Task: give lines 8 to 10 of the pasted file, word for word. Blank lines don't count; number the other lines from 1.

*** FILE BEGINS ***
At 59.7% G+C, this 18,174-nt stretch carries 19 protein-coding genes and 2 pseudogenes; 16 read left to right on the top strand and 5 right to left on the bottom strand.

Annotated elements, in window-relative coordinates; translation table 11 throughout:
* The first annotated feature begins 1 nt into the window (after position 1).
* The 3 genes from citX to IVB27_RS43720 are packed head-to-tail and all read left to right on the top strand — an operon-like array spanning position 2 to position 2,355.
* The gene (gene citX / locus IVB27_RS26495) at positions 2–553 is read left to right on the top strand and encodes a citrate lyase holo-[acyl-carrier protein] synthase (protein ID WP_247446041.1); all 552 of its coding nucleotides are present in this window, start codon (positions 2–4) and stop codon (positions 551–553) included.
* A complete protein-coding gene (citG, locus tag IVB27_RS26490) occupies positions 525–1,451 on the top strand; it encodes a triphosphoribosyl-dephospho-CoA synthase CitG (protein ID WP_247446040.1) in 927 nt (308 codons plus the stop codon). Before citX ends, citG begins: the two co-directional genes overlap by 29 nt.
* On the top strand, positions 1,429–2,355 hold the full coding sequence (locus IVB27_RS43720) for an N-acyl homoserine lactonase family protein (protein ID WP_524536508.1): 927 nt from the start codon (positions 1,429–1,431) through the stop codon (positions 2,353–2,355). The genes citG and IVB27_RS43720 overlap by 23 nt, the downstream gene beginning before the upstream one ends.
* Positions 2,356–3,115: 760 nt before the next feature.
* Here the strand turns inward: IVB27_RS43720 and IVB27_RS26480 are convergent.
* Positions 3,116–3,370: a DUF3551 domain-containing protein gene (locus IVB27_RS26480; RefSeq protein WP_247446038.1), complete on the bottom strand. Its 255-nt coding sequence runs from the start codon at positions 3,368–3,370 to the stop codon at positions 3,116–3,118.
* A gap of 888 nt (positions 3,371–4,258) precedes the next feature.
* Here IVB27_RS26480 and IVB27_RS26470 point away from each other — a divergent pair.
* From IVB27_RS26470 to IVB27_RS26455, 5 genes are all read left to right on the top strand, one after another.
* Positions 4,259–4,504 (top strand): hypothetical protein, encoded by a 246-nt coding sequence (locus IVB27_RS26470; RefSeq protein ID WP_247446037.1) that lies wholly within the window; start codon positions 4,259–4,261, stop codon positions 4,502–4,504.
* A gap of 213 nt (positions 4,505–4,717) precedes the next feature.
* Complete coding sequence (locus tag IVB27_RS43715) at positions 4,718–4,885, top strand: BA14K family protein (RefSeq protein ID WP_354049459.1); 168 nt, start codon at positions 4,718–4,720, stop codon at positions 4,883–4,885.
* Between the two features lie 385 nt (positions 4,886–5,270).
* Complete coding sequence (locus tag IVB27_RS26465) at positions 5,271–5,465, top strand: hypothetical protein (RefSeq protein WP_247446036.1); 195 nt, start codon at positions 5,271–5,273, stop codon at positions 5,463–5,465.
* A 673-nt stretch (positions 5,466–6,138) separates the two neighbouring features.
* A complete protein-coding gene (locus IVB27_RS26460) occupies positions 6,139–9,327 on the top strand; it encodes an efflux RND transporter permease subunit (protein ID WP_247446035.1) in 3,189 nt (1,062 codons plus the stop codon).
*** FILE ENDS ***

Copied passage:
* Positions 2,356–3,115: 760 nt before the next feature.
* Here the strand turns inward: IVB27_RS43720 and IVB27_RS26480 are convergent.
* Positions 3,116–3,370: a DUF3551 domain-containing protein gene (locus IVB27_RS26480; RefSeq protein WP_247446038.1), complete on the bottom strand. Its 255-nt coding sequence runs from the start codon at positions 3,368–3,370 to the stop codon at positions 3,116–3,118.